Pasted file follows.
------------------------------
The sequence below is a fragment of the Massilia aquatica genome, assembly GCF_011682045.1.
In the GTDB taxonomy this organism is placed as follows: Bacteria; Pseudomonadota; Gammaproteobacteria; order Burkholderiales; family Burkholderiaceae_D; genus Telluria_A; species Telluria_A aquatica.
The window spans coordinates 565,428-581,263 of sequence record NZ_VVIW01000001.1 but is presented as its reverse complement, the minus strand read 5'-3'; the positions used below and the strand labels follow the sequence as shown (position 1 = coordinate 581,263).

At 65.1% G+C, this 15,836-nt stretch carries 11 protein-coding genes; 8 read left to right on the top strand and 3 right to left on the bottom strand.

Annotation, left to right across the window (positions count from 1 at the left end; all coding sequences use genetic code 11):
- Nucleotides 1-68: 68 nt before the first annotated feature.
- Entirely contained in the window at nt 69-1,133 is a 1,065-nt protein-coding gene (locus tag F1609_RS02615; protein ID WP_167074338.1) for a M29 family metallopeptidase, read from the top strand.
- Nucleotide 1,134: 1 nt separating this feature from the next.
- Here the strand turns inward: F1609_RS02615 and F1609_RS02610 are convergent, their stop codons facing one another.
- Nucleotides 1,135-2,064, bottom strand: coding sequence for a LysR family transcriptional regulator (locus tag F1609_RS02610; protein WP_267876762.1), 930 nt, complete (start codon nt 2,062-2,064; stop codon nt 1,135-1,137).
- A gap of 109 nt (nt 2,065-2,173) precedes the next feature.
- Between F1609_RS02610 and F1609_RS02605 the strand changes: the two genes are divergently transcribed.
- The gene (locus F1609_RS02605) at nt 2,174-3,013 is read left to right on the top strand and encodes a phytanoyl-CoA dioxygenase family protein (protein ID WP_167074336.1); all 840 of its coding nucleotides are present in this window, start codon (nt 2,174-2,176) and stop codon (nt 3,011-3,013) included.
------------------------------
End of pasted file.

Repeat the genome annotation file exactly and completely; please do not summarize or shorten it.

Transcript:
The sequence below is a fragment of the Massilia aquatica genome, assembly GCF_011682045.1.
In the GTDB taxonomy this organism is placed as follows: Bacteria; Pseudomonadota; Gammaproteobacteria; order Burkholderiales; family Burkholderiaceae_D; genus Telluria_A; species Telluria_A aquatica.
The window spans coordinates 565,428-581,263 of sequence record NZ_VVIW01000001.1 but is presented as its reverse complement, the minus strand read 5'-3'; the positions used below and the strand labels follow the sequence as shown (position 1 = coordinate 581,263).

At 65.1% G+C, this 15,836-nt stretch carries 11 protein-coding genes; 8 read left to right on the top strand and 3 right to left on the bottom strand.

Annotation, left to right across the window (positions count from 1 at the left end; all coding sequences use genetic code 11):
- Nucleotides 1-68: 68 nt before the first annotated feature.
- Entirely contained in the window at nt 69-1,133 is a 1,065-nt protein-coding gene (locus tag F1609_RS02615; protein ID WP_167074338.1) for a M29 family metallopeptidase, read from the top strand.
- Nucleotide 1,134: 1 nt separating this feature from the next.
- Here the strand turns inward: F1609_RS02615 and F1609_RS02610 are convergent, their stop codons facing one another.
- Nucleotides 1,135-2,064, bottom strand: coding sequence for a LysR family transcriptional regulator (locus tag F1609_RS02610; protein WP_267876762.1), 930 nt, complete (start codon nt 2,062-2,064; stop codon nt 1,135-1,137).
- A gap of 109 nt (nt 2,065-2,173) precedes the next feature.
- Between F1609_RS02610 and F1609_RS02605 the strand changes: the two genes are divergently transcribed.
- The gene (locus F1609_RS02605) at nt 2,174-3,013 is read left to right on the top strand and encodes a phytanoyl-CoA dioxygenase family protein (protein ID WP_167074336.1); all 840 of its coding nucleotides are present in this window, start codon (nt 2,174-2,176) and stop codon (nt 3,011-3,013) included.